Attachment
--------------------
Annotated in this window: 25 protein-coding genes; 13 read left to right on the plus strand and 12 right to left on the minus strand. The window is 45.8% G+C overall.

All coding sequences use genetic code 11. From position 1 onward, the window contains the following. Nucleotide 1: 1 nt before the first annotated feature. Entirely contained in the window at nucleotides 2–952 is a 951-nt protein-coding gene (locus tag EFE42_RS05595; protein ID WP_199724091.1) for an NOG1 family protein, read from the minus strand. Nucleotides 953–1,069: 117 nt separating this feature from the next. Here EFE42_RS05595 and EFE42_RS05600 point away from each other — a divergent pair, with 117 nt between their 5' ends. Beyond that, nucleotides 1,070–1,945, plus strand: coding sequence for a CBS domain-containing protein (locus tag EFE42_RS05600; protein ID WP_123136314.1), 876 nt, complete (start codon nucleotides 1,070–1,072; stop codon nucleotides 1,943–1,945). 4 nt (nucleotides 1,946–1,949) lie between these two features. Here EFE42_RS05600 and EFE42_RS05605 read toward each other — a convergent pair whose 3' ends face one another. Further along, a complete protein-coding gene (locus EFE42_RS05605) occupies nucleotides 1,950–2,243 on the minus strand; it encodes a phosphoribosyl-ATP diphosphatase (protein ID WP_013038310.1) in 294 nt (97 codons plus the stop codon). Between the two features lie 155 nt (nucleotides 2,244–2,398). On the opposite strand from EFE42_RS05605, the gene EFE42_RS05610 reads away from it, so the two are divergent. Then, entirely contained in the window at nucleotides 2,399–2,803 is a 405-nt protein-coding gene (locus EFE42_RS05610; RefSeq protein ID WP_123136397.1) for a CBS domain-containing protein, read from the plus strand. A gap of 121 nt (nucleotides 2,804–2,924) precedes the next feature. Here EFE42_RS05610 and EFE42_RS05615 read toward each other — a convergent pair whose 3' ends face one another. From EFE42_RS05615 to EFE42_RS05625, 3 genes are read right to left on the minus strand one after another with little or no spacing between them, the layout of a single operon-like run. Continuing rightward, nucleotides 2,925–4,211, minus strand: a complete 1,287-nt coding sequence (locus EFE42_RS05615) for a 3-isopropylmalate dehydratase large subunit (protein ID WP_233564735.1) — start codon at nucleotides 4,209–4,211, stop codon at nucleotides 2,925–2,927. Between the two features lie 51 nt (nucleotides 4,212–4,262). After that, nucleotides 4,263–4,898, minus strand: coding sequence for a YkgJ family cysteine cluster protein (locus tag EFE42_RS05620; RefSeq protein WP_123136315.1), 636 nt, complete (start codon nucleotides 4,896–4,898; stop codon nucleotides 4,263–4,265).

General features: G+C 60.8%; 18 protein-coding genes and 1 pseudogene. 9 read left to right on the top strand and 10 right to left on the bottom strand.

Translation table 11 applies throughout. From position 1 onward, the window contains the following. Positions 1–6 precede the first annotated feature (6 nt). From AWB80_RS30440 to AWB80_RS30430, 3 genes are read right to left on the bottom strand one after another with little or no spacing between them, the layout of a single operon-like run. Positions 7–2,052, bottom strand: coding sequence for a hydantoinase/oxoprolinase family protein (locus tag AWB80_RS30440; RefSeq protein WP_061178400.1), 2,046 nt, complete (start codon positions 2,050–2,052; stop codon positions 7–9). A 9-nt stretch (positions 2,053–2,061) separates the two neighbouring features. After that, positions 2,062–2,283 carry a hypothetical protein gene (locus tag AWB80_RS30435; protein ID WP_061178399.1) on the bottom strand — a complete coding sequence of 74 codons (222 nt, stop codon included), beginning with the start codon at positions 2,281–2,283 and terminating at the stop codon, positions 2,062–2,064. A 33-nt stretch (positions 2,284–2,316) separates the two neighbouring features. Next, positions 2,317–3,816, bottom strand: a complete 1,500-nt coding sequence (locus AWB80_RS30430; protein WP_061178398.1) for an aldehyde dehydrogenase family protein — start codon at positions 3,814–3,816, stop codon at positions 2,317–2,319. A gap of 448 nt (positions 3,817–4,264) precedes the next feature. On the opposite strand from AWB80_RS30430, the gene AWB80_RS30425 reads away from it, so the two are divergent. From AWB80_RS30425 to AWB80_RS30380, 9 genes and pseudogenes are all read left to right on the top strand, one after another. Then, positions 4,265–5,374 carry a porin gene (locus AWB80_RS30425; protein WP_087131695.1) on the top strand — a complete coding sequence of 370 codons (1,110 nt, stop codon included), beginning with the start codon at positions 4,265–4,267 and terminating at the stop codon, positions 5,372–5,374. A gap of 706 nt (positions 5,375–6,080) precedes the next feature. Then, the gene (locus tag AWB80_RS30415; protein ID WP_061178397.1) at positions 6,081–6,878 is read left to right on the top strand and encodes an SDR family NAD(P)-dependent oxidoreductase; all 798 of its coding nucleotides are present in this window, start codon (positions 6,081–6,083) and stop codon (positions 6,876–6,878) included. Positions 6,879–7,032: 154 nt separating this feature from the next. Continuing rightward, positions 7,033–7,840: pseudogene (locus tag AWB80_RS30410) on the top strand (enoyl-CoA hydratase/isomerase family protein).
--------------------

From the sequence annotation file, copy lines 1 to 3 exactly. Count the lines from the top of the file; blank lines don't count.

Annotated in this window: 25 protein-coding genes; 13 read left to right on the plus strand and 12 right to left on the minus strand. The window is 45.8% G+C overall.

All coding sequences use genetic code 11. From position 1 onward, the window contains the following. Nucleotide 1: 1 nt before the first annotated feature. Entirely contained in the window at nucleotides 2–952 is a 951-nt protein-coding gene (locus tag EFE42_RS05595; protein ID WP_199724091.1) for an NOG1 family protein, read from the minus strand. Nucleotides 953–1,069: 117 nt separating this feature from the next. Here EFE42_RS05595 and EFE42_RS05600 point away from each other — a divergent pair, with 117 nt between their 5' ends. Beyond that, nucleotides 1,070–1,945, plus strand: coding sequence for a CBS domain-containing protein (locus tag EFE42_RS05600; protein ID WP_123136314.1), 876 nt, complete (start codon nucleotides 1,070–1,072; stop codon nucleotides 1,943–1,945). 4 nt (nucleotides 1,946–1,949) lie between these two features. Here EFE42_RS05600 and EFE42_RS05605 read toward each other — a convergent pair whose 3' ends face one another. Further along, a complete protein-coding gene (locus EFE42_RS05605) occupies nucleotides 1,950–2,243 on the minus strand; it encodes a phosphoribosyl-ATP diphosphatase (protein ID WP_013038310.1) in 294 nt (97 codons plus the stop codon). Between the two features lie 155 nt (nucleotides 2,244–2,398). On the opposite strand from EFE42_RS05605, the gene EFE42_RS05610 reads away from it, so the two are divergent. Then, entirely contained in the window at nucleotides 2,399–2,803 is a 405-nt protein-coding gene (locus EFE42_RS05610; RefSeq protein ID WP_123136397.1) for a CBS domain-containing protein, read from the plus strand. A gap of 121 nt (nucleotides 2,804–2,924) precedes the next feature. Here EFE42_RS05610 and EFE42_RS05615 read toward each other — a convergent pair whose 3' ends face one another. From EFE42_RS05615 to EFE42_RS05625, 3 genes are read right to left on the minus strand one after another with little or no spacing between them, the layout of a single operon-like run. Continuing rightward, nucleotides 2,925–4,211, minus strand: a complete 1,287-nt coding sequence (locus EFE42_RS05615) for a 3-isopropylmalate dehydratase large subunit (protein ID WP_233564735.1) — start codon at nucleotides 4,209–4,211, stop codon at nucleotides 2,925–2,927. Between the two features lie 51 nt (nucleotides 4,212–4,262). After that, nucleotides 4,263–4,898, minus strand: coding sequence for a YkgJ family cysteine cluster protein (locus tag EFE42_RS05620; RefSeq protein WP_123136315.1), 636 nt, complete (start codon nucleotides 4,896–4,898; stop codon nucleotides 4,263–4,265).

General features: G+C 60.8%; 18 protein-coding genes and 1 pseudogene. 9 read left to right on the top strand and 10 right to left on the bottom strand.